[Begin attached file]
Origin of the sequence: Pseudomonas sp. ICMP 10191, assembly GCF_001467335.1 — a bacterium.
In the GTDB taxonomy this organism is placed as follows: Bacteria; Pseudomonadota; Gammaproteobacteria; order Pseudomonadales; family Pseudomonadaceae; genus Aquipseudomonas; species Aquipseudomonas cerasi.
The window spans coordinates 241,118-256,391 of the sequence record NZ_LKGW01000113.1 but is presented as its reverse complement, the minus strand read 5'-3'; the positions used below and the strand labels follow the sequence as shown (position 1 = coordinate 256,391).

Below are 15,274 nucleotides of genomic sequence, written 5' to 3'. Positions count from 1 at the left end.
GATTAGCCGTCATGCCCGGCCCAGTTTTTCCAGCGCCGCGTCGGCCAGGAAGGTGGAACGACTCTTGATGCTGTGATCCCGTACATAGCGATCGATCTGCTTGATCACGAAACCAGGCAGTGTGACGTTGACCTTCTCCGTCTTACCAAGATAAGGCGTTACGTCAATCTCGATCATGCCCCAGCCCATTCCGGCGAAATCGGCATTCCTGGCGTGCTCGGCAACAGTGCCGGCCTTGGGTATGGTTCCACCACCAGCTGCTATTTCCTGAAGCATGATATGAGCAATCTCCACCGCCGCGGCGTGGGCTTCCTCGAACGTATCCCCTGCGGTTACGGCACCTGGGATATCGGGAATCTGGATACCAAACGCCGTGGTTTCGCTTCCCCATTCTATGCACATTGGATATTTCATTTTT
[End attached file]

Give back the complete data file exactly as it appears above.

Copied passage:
Origin of the sequence: Pseudomonas sp. ICMP 10191, assembly GCF_001467335.1 — a bacterium.
In the GTDB taxonomy this organism is placed as follows: Bacteria; Pseudomonadota; Gammaproteobacteria; order Pseudomonadales; family Pseudomonadaceae; genus Aquipseudomonas; species Aquipseudomonas cerasi.
The window spans coordinates 241,118-256,391 of the sequence record NZ_LKGW01000113.1 but is presented as its reverse complement, the minus strand read 5'-3'; the positions used below and the strand labels follow the sequence as shown (position 1 = coordinate 256,391).

Below are 15,274 nucleotides of genomic sequence, written 5' to 3'. Positions count from 1 at the left end.
GATTAGCCGTCATGCCCGGCCCAGTTTTTCCAGCGCCGCGTCGGCCAGGAAGGTGGAACGACTCTTGATGCTGTGATCCCGTACATAGCGATCGATCTGCTTGATCACGAAACCAGGCAGTGTGACGTTGACCTTCTCCGTCTTACCAAGATAAGGCGTTACGTCAATCTCGATCATGCCCCAGCCCATTCCGGCGAAATCGGCATTCCTGGCGTGCTCGGCAACAGTGCCGGCCTTGGGTATGGTTCCACCACCAGCTGCTATTTCCTGAAGCATGATATGAGCAATCTCCACCGCCGCGGCGTGGGCTTCCTCGAACGTATCCCCTGCGGTTACGGCACCTGGGATATCGGGAATCTGGATACCAAACGCCGTGGTTTCGCTTCCCCATTCTATGCACATTGGATATTTCATTTTT